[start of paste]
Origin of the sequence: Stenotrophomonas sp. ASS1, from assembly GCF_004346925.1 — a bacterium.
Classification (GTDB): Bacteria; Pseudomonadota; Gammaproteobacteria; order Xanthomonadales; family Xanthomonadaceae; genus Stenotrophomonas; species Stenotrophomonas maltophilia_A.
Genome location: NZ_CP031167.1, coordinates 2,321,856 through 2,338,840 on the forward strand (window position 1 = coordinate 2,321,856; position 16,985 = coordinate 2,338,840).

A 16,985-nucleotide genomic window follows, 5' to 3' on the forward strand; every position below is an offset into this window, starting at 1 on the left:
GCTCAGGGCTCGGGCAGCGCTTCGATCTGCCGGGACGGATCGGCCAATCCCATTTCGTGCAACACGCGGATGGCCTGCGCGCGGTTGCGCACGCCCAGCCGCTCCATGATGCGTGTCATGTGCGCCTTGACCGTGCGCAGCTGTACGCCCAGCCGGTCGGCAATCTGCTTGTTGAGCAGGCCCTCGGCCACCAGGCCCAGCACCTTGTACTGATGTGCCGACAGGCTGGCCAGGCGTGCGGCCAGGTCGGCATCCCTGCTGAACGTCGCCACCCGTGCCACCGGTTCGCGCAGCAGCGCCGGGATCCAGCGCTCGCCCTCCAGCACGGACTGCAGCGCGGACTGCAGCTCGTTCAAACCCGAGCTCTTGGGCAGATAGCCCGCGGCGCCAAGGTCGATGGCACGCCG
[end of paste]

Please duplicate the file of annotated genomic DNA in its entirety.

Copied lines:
Origin of the sequence: Stenotrophomonas sp. ASS1, from assembly GCF_004346925.1 — a bacterium.
Classification (GTDB): Bacteria; Pseudomonadota; Gammaproteobacteria; order Xanthomonadales; family Xanthomonadaceae; genus Stenotrophomonas; species Stenotrophomonas maltophilia_A.
Genome location: NZ_CP031167.1, coordinates 2,321,856 through 2,338,840 on the forward strand (window position 1 = coordinate 2,321,856; position 16,985 = coordinate 2,338,840).

A 16,985-nucleotide genomic window follows, 5' to 3' on the forward strand; every position below is an offset into this window, starting at 1 on the left:
GCTCAGGGCTCGGGCAGCGCTTCGATCTGCCGGGACGGATCGGCCAATCCCATTTCGTGCAACACGCGGATGGCCTGCGCGCGGTTGCGCACGCCCAGCCGCTCCATGATGCGTGTCATGTGCGCCTTGACCGTGCGCAGCTGTACGCCCAGCCGGTCGGCAATCTGCTTGTTGAGCAGGCCCTCGGCCACCAGGCCCAGCACCTTGTACTGATGTGCCGACAGGCTGGCCAGGCGTGCGGCCAGGTCGGCATCCCTGCTGAACGTCGCCACCCGTGCCACCGGTTCGCGCAGCAGCGCCGGGATCCAGCGCTCGCCCTCCAGCACGGACTGCAGCGCGGACTGCAGCTCGTTCAAACCCGAGCTCTTGGGCAGATAGCCCGCGGCGCCAAGGTCGATGGCACGCCG